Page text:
SCOTLAND IS HOME to a little over 100 whisky distilleries. Yet, there are well over 5,000 brands of Scotch whisky in the market.
And this is not a novel development. Indeed, it led one early nineteenth century whisky writer to rather poetically ponder from ‘whence comes this monstrous multiplication?’.
The answer is blending.
Single malts – those distilled at one distillery from barley- can be ‘vatted’ together to create a blended malt.
The addition of grain whisky – that made from ‘lesser’ grains such as wheat – makes the whisky a blend. Still following?
A suitable analogy may be that of the classic musician. If single malts are the soloists, blends are the orchestras.
And for the conductor? That would be the master blender.
They’re often found flanked by hundreds of test tube-esque sample bottles of spirit and well-thumbed production records.
It’s the blenders who pull together parcels of spirit from across Scotland to bottle an ensemble that is greater than the sum of its parts.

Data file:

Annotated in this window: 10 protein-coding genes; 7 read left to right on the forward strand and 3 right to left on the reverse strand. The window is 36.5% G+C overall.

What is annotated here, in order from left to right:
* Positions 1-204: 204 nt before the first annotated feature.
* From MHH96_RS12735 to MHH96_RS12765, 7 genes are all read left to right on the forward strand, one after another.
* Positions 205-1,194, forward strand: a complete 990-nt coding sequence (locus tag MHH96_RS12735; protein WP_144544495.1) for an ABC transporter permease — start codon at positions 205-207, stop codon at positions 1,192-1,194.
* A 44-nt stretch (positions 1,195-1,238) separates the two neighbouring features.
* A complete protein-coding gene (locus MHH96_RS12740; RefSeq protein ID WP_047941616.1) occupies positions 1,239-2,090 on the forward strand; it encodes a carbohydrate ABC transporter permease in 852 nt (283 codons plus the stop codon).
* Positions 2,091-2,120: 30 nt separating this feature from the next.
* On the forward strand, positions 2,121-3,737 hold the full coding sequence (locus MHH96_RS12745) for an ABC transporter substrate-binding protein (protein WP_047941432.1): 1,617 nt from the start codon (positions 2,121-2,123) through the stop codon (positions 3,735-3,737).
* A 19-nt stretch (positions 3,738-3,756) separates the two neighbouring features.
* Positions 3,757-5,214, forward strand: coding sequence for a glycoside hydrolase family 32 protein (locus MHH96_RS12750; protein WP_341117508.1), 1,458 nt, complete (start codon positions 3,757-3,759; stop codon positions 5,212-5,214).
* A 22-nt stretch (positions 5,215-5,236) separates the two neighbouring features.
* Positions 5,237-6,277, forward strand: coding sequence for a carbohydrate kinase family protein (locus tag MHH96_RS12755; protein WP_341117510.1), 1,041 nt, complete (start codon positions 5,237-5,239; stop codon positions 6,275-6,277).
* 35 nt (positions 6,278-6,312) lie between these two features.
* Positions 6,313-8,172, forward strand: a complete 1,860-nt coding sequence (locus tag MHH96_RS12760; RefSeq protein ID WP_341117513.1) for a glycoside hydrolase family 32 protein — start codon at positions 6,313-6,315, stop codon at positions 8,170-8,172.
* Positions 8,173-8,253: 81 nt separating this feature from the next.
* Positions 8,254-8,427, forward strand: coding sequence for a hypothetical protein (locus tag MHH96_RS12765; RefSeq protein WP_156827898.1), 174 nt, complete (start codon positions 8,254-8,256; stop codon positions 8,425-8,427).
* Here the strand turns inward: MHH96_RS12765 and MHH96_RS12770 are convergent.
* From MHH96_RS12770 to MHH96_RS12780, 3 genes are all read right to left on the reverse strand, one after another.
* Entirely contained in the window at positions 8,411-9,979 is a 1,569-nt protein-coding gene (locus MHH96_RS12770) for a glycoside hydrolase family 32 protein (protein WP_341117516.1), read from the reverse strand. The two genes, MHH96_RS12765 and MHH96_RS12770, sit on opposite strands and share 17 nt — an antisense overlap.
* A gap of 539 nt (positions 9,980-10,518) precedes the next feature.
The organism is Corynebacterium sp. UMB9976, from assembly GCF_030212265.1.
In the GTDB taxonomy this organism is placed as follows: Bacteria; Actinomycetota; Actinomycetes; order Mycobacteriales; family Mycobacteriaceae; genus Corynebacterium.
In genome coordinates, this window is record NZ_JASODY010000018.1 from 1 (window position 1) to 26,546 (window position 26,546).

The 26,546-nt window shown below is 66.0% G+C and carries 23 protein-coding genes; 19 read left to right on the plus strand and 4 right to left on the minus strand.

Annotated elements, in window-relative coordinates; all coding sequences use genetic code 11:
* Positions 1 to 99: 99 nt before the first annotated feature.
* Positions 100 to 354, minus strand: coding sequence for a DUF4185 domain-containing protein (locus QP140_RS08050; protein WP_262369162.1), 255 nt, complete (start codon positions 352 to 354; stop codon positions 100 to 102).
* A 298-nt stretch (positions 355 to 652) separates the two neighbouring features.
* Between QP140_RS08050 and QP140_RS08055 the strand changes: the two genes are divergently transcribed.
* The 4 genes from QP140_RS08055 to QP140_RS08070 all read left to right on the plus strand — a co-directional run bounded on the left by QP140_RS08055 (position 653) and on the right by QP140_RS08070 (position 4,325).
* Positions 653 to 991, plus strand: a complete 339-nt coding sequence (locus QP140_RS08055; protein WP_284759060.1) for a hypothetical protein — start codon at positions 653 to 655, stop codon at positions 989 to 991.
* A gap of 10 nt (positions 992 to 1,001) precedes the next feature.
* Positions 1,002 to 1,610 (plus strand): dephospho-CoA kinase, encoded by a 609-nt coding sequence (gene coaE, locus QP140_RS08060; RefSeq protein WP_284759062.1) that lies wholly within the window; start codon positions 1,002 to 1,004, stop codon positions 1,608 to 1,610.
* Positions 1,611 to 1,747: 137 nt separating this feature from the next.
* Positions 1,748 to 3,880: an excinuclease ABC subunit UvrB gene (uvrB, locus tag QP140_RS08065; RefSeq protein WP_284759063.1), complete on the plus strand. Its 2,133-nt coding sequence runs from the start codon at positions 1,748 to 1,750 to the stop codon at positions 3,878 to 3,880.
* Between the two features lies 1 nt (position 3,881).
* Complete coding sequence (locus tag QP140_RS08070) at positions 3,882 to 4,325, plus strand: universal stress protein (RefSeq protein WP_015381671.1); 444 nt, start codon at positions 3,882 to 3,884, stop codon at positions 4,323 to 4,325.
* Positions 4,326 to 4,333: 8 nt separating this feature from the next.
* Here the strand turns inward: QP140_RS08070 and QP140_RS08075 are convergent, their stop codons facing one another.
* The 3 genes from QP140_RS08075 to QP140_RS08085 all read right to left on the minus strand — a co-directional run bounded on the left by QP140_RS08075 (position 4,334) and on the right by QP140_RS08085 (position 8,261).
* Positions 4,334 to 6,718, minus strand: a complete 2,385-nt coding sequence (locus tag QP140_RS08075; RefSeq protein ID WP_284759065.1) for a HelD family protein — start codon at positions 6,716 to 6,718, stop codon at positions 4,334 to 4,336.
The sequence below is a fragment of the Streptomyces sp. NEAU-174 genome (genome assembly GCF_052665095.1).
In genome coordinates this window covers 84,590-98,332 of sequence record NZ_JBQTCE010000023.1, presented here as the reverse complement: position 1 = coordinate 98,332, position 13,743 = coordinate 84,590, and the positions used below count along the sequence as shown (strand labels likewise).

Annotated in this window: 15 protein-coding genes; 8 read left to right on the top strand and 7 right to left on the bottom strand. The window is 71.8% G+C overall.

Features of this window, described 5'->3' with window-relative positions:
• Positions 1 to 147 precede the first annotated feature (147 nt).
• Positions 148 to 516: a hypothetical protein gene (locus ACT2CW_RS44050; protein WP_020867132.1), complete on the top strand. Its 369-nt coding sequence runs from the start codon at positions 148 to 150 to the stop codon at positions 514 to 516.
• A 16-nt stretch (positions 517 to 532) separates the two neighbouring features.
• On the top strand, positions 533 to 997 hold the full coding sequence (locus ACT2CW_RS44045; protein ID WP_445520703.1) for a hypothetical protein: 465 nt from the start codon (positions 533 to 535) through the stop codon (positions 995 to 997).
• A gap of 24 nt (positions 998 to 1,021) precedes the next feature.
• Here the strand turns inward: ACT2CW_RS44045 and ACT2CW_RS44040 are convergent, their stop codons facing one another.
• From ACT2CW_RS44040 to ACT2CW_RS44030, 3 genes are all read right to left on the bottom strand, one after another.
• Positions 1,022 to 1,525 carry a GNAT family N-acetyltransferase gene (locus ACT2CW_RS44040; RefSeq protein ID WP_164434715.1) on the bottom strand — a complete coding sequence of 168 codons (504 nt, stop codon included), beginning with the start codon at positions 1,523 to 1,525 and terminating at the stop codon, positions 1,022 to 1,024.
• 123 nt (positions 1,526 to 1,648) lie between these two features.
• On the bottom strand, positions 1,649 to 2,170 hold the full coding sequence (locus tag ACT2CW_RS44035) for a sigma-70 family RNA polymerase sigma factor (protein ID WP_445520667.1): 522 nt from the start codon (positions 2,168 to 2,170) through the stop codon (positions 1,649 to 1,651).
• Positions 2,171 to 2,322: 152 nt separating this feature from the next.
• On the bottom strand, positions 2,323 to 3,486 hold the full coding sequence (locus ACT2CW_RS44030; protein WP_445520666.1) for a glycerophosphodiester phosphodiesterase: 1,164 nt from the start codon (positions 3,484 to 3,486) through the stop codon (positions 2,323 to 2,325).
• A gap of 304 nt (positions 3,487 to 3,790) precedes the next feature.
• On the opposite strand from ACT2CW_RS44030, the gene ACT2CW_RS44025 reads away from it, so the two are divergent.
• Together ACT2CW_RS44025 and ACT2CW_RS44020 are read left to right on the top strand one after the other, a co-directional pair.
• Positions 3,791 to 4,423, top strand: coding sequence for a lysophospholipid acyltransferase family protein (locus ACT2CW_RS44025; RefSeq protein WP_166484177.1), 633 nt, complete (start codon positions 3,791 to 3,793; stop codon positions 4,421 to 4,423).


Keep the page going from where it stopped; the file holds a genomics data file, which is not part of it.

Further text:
Neil Macleod Mathieson is one of them. For years he has scoured Scotland, hand-selecting casks and bottling them under the Mossburn name.
He now also distils his own single malt, having founded Torabhaig Distillery on the Isle of Skye. It was there that we met him, with hand-drawn samples from Torabhaig’s first ever casks, to talk all things whisky.
Blending and bottling Scotch for a living can’t be a bad gig. How did you get into spirits?
At university – 40 odd years ago – I wrote a few letters to various folks in the drinks trade. I was offered a trial gig for a cognac house in France and joined their production team.
Once back in the UK, I started importing, buying and blending stock for the home market. I’ve been doing that ever since.
Mossburn is known for experimental maturation, including using what have been termed “franken-casks”, casks hand-built with staves and cask ends from different barrels. How did that come about?
As a relatively small outfit in the trade, and as one (healthily) obsessed with the impact of wood on whisky, we looked for new ways to age spirit in smaller stock batches.
That meant either filling small numbers of many different cask types or combining those wood types together by rebuilding the barrels. We chose the latter.